28 December 2015

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8 Advantages of Fiber-Optic Internet vs. Copper Cable

Fiber Connectivity by Tom Collins

Internet connectivity over fiber-optic networks has become the gold standard for fast, high-quality data transmission for businesses. The relatively new nature of this technology can leave some hesitant to invest in it for their business.

Fiber relies on light instead of electricity to transmit data, which facilitates much faster Internet connections that are capable of handling higher bandwidth. According to the FCC, fiber providers consistently offer 117% of advertised speed, even during times of peak demand.

Business Advantages of Fiber Optic Internet

While most business decision-makers are aware of the speed benefits of fiber, other advantages are less commonly understood. Spending on a newer technology can feel risky, especially for organizations who rely heavily on their Internet connectivity for customer communications, productivity, and collaboration.

In this article, you'll learn a bit more about the various ways fiber-optic Internet compares to standard copper cable, including bandwidth potential, speed, reliability, among other factors.

1. Bandwidth

Investing in fiber-optic internet can significantly increase your bandwidth potential. Copper wire infrastructure and TDM technology are limited in nature. Because it was originally designed for transmitting voice calls only, the demand for bandwidth wasn't high. For instance, T-1 can only carry 1.5 Mbps of throughput. And because of how electrical signaling works, many types of connections over copper are limited by distance.

Ethernet over Copper service (EoC) is typically not available if the circuit is longer than 15,000 feet. For organizations considering shifting their voice communications to Voice-Over-IP (VoIP), having your bandwidth delivered over fiber can be an indispensable asset.

2. Upload/Download Speed

Is the speed increase of fiber-optic internet noticeable compared to copper? Absolutely.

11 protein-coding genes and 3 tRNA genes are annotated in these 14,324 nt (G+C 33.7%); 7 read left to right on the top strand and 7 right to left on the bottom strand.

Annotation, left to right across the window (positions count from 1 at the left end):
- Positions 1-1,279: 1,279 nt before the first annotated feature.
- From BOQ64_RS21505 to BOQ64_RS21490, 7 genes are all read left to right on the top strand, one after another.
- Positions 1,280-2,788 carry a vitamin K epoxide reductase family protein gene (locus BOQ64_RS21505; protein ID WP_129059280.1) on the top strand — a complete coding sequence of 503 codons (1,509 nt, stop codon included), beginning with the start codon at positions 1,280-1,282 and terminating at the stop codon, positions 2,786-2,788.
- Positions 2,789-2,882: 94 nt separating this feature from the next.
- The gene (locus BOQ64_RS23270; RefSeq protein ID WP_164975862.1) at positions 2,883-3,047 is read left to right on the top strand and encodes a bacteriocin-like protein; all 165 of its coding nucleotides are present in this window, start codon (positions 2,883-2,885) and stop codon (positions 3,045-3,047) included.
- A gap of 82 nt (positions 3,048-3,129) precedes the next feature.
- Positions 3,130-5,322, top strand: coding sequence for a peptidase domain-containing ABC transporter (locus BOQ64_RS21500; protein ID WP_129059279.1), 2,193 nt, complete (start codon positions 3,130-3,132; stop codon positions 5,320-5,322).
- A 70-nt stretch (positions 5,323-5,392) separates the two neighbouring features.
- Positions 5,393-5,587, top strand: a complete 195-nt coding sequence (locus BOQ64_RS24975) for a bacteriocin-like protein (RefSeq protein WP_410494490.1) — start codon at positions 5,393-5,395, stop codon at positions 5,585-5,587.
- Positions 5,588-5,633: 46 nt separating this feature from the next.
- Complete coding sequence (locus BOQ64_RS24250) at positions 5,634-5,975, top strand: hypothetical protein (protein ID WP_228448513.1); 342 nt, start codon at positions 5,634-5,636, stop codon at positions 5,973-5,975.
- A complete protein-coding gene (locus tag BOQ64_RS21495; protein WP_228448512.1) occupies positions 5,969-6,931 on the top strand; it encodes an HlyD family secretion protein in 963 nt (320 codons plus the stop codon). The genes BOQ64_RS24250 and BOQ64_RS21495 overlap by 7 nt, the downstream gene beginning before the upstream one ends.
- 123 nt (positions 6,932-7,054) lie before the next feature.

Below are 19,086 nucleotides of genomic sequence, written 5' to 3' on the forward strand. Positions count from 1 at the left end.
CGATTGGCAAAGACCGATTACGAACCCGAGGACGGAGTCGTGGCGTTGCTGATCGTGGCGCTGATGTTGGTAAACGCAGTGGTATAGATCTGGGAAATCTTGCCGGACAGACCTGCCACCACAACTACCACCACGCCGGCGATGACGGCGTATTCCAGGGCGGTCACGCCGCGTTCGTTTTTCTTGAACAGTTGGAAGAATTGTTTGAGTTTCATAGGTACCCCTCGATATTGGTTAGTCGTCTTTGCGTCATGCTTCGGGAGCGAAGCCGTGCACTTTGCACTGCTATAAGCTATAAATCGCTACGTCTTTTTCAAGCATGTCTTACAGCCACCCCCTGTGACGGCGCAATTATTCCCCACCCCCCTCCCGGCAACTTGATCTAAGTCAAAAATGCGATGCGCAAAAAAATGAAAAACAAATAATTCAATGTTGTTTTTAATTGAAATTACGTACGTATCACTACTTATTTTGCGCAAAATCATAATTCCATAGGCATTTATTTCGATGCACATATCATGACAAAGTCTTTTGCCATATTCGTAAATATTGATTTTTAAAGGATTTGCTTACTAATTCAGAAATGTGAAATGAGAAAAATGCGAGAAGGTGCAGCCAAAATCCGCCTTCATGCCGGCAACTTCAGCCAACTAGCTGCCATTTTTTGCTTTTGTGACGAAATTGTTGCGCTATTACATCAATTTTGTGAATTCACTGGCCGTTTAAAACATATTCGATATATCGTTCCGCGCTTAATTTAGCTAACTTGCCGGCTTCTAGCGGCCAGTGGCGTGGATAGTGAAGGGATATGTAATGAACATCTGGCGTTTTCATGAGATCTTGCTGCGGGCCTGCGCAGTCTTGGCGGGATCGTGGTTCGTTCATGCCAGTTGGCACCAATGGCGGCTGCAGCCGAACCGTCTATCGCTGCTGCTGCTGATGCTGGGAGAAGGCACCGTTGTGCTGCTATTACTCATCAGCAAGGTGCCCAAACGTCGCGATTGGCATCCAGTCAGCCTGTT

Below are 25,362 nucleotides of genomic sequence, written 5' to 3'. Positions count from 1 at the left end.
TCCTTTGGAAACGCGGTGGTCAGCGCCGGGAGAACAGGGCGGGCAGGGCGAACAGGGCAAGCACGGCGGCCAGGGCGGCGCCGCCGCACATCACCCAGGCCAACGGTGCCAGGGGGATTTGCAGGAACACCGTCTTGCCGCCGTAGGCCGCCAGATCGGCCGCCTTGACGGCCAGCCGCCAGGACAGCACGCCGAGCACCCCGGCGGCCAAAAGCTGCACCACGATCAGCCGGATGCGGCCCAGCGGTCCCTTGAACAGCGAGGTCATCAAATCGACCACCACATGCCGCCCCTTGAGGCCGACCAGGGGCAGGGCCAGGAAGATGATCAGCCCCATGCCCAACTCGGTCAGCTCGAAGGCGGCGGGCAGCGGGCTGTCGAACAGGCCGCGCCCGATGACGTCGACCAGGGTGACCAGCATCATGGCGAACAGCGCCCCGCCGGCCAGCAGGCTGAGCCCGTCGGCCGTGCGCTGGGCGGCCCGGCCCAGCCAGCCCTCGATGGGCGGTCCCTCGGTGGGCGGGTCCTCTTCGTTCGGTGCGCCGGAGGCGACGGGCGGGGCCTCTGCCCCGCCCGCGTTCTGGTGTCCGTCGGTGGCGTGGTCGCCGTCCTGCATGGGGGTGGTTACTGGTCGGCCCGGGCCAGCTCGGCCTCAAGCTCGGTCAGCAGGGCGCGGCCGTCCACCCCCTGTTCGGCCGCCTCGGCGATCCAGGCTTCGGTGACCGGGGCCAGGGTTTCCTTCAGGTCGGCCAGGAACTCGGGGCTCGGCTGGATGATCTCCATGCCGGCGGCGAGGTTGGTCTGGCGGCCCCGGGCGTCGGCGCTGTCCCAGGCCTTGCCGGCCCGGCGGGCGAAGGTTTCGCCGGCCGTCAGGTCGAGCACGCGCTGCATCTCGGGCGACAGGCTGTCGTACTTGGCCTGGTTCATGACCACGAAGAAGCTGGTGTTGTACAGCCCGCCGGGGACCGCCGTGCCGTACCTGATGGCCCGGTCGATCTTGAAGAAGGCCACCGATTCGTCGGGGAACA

Many Atlantech Online customers using fiber to connect to our network can transmit data at 1 gigabit per second. That's many times faster than the federal government's definition of broadband service, which is 25Mbps uploads and 3Mbps for downloads as of January 2015.

Tech blog NorthWest writes that downloads that take 22 minutes over most copper wire Internet connections, can take as little as 8 seconds on Internet connectivity delivered over fiber.

With this technological advancement, the concept of "waiting for things to load" is about to be a thing of the past.

3. Distance

The signal for copper Internet networks degrades as the signal is carried from the central office (CO). Fiber was originally used for long haul networks. Cell phone towers in remote locations use fiber optic cable to connect towers to the network.

According to Blackbox Technology, certain types of fiber connections can be transmitted for almost 25 miles. While most business build outs won't require similarly robust types of fiber connections, your signal isn't in danger of degrading within metro fiber rings that would serve your business.

4. Security

In an era of increased attention towards cyber security, fiber-optic internet is touted as a cost-effective way of instantly increasing your Internet security. Intercepting copper cable can be performed by connecting taps to a line to pick up the electronic signals.